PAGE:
Life is full of ironies. Little ironies and big ironies. Ironies of varying size and character; gentle ironies, vicious ironies, humorous ironies, heartbreaking ironies. I realize this may sound like an attempt to describe various dog breeds. You have your Terrier, your Sheepdog, your Shar-pei, and your Ironie.
But bear with me a moment.
The other day I was invited to write for an online community network devoted to good health and healthy living. It seems that the director, a doctor, had seen my blog on MS and etcetera, and liked it. Now here is where the irony comes in. The fact is that even though I have the credentials for being genuinely ill, thanks to MS, I am, as far as healthy living goes, rather more of an advertisement for what not to do.
The truth is that even as I write, I am as likely as not to have a cigarette tucked between my lips, obscured from the world by a wispy halo of tar and nicotine, and all those other strange additives we've heard about (and maybe some we have not).
Chances are that I have just finished a wholesome breakfast of frosted strawberry Pop Tarts and coffee, and will later, for lunch, enjoy a large bowl of Butter Finger ice cream. With chocolate syrup. But it was not always so. Time was, back when I was healthy (ironically), that I ate mostly healthy foods. I did not even like ice cream. Never did my shadow darken the door of McDonald's or Burger King. I liked rice, and potatoes, and pork chops, and broccoli. For a snack I would eat tortilla chips rather than caramel corn.
This present diet of mine, as far as I am concerned, is a direct result of multiple sclerosis. How else could it be that I have suddenly, in the last 2 years, no taste for nutritious foods? The idea of a normal meal may occasionally sound good, and certainly I know it is proper; yet when I sit down to the table, I find that I have no appetite at all.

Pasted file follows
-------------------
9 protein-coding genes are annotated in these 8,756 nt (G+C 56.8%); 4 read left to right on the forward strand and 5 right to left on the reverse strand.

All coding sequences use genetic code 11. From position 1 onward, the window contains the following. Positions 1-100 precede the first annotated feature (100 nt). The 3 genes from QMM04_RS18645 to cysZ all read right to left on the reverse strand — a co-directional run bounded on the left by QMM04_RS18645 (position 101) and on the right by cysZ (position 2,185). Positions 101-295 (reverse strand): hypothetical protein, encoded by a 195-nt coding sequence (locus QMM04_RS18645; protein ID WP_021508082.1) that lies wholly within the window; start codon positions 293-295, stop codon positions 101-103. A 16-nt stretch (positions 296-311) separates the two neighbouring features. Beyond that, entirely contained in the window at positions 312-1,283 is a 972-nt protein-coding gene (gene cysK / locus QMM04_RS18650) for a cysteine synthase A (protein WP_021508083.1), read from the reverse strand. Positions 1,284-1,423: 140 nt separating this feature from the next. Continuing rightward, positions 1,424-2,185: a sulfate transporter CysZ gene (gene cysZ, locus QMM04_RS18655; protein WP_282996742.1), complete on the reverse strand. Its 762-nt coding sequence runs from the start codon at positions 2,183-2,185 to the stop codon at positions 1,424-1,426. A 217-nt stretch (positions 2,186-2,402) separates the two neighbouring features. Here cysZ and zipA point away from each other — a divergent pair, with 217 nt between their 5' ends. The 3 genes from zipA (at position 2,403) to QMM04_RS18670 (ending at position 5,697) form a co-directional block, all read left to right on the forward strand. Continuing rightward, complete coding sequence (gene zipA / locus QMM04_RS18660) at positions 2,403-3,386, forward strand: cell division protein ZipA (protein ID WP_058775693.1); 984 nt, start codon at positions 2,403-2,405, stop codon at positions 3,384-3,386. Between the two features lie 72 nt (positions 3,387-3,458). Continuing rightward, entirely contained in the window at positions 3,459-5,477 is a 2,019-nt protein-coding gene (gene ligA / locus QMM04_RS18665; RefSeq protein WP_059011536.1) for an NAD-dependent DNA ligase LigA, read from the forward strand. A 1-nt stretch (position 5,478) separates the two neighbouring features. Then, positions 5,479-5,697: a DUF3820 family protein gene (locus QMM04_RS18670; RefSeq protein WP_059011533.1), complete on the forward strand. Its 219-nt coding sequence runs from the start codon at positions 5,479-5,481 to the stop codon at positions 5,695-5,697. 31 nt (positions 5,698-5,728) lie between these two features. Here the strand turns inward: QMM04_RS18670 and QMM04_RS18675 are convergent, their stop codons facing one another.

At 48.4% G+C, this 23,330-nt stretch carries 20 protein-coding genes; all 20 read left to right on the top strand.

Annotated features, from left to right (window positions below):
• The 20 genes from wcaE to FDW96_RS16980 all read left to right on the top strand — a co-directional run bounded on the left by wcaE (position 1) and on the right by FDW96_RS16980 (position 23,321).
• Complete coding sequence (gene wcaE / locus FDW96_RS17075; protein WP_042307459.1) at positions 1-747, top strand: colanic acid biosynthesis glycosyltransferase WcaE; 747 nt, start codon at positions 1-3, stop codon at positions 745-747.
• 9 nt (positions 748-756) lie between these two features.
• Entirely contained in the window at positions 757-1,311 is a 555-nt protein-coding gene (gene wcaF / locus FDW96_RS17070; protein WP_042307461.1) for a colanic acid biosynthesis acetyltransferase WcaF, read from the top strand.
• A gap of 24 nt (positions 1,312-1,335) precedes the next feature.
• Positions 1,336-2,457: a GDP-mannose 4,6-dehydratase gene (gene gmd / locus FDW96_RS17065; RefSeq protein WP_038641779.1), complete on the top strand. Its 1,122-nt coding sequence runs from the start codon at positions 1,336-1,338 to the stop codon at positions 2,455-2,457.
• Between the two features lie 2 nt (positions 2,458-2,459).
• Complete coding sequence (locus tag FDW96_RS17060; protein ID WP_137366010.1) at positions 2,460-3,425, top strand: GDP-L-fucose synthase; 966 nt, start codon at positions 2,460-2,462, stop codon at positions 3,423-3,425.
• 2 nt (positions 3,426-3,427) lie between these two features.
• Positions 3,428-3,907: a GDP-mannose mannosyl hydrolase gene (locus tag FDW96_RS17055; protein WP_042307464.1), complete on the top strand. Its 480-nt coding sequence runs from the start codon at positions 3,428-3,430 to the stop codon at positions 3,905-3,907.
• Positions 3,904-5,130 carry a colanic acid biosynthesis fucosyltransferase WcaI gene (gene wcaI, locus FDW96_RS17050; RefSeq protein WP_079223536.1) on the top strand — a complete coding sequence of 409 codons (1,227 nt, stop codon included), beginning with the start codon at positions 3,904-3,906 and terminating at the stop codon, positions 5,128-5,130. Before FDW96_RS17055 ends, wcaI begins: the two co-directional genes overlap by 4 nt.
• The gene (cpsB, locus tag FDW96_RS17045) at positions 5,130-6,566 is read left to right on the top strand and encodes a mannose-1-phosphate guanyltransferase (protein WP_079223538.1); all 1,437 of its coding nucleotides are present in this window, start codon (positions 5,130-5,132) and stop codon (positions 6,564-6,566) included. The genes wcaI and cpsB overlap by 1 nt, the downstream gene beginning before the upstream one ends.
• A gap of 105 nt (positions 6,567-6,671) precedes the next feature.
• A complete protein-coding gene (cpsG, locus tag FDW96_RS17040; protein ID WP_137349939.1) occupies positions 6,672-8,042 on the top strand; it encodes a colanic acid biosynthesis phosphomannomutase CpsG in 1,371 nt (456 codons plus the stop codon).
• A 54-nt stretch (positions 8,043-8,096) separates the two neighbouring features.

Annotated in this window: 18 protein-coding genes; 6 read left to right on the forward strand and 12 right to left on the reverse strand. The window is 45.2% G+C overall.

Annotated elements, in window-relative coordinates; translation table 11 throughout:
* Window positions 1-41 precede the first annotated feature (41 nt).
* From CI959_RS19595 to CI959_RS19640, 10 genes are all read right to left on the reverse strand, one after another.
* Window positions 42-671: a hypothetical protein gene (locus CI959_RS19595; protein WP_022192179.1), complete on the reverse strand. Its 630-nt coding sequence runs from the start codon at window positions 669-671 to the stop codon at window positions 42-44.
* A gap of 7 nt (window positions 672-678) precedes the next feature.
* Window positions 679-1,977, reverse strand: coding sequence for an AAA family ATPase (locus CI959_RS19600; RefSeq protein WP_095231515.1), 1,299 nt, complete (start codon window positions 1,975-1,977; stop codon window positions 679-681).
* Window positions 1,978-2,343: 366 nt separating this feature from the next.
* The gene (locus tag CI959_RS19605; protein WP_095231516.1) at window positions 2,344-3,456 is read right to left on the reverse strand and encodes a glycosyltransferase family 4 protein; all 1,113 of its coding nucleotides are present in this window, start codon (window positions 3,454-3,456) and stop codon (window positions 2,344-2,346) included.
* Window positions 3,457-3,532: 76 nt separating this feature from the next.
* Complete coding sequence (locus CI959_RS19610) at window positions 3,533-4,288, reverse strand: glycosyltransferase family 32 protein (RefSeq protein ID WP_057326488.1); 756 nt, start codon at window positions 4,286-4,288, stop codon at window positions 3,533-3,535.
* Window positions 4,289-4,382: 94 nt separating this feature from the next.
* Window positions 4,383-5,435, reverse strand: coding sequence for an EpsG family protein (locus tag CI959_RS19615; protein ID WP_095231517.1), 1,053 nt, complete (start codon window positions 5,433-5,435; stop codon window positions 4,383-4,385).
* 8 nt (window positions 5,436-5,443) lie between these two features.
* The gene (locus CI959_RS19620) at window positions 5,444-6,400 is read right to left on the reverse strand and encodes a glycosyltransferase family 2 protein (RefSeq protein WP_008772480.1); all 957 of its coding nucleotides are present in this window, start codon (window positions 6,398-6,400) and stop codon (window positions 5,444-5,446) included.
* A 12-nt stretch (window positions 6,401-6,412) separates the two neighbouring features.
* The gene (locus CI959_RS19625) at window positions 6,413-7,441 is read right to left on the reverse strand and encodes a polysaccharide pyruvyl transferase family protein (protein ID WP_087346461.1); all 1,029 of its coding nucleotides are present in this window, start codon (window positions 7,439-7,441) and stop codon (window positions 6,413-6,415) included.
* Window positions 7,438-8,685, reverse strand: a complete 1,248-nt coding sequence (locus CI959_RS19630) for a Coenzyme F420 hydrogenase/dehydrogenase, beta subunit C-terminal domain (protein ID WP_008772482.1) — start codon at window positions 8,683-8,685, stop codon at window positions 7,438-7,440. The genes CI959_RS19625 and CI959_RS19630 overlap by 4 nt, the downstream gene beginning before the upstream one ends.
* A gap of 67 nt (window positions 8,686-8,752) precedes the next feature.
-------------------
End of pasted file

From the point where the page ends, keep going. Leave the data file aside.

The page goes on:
This is something the dogs are happy about, for they are at least one step above the garbage disposal as far as the leftover contents on my plates go. Someone always benefits from another man's trouble. It's a cosmic law.
I consider my having ended up with multiple sclerosis to be an irony in itself. It is an irony in the same way as when a concert pianist, for instance, loses nine of his fingers, or when a race car driver loses an arm, or when a seeing eye dog loses his sight.
I have always wanted to write. I have always wanted to put down my feelings and thoughts in a cogent, artful way, with competence, with a consistent sort of grasp--and now here I am with a cognitive disorder, struggling to maintain my grip on the basic mechanics of language. Here I am looking up words like want and boat and jump in the thesaurus!
This is one of the funny sorts of ironies. Funny like a Chinese Crested dog--you know, the kind without hair, except for a shock on the head and tail--the kind that always wins the ugly dog competitions?
So maybe I can't talk much about good health. But I sure as hell know about irony, and irony itself is surely one of the first children of multiple sclerosis.